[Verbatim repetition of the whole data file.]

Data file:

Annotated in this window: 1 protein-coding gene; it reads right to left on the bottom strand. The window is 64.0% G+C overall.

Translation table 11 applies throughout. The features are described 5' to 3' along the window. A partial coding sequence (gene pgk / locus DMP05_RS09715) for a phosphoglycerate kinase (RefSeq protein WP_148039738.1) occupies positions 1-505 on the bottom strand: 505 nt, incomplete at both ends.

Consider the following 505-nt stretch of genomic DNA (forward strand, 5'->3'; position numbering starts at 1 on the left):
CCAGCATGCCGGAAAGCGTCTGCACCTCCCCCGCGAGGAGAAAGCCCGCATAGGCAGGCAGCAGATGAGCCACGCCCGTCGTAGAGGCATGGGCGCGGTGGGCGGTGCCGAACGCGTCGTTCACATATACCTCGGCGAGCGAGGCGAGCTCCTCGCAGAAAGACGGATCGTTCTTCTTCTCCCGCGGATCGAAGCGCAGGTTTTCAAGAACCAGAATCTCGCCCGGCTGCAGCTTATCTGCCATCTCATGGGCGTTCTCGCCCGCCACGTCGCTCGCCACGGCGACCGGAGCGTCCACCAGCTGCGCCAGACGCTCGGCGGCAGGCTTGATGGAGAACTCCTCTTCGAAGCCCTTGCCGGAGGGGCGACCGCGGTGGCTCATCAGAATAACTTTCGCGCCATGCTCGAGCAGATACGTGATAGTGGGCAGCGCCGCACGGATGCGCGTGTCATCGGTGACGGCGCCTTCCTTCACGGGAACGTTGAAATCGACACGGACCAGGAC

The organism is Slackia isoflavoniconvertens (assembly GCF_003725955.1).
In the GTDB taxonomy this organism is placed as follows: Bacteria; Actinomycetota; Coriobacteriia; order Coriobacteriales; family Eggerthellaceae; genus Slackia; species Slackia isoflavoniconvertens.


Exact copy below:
Annotated in this window: 1 protein-coding gene; it reads right to left on the bottom strand. The window is 64.0% G+C overall.

Translation table 11 applies throughout. The features are described 5' to 3' along the window. A partial coding sequence (gene pgk / locus DMP05_RS09715) for a phosphoglycerate kinase (RefSeq protein WP_148039738.1) occupies positions 1-505 on the bottom strand: 505 nt, incomplete at both ends.

Consider the following 505-nt stretch of genomic DNA (forward strand, 5'->3'; position numbering starts at 1 on the left):
CCAGCATGCCGGAAAGCGTCTGCACCTCCCCCGCGAGGAGAAAGCCCGCATAGGCAGGCAGCAGATGAGCCACGCCCGTCGTAGAGGCATGGGCGCGGTGGGCGGTGCCGAACGCGTCGTTCACATATACCTCGGCGAGCGAGGCGAGCTCCTCGCAGAAAGACGGATCGTTCTTCTTCTCCCGCGGATCGAAGCGCAGGTTTTCAAGAACCAGAATCTCGCCCGGCTGCAGCTTATCTGCCATCTCATGGGCGTTCTCGCCCGCCACGTCGCTCGCCACGGCGACCGGAGCGTCCACCAGCTGCGCCAGACGCTCGGCGGCAGGCTTGATGGAGAACTCCTCTTCGAAGCCCTTGCCGGAGGGGCGACCGCGGTGGCTCATCAGAATAACTTTCGCGCCATGCTCGAGCAGATACGTGATAGTGGGCAGCGCCGCACGGATGCGCGTGTCATCGGTGACGGCGCCTTCCTTCACGGGAACGTTGAAATCGACACGGACCAGGAC

The organism is Slackia isoflavoniconvertens (assembly GCF_003725955.1).
In the GTDB taxonomy this organism is placed as follows: Bacteria; Actinomycetota; Coriobacteriia; order Coriobacteriales; family Eggerthellaceae; genus Slackia; species Slackia isoflavoniconvertens.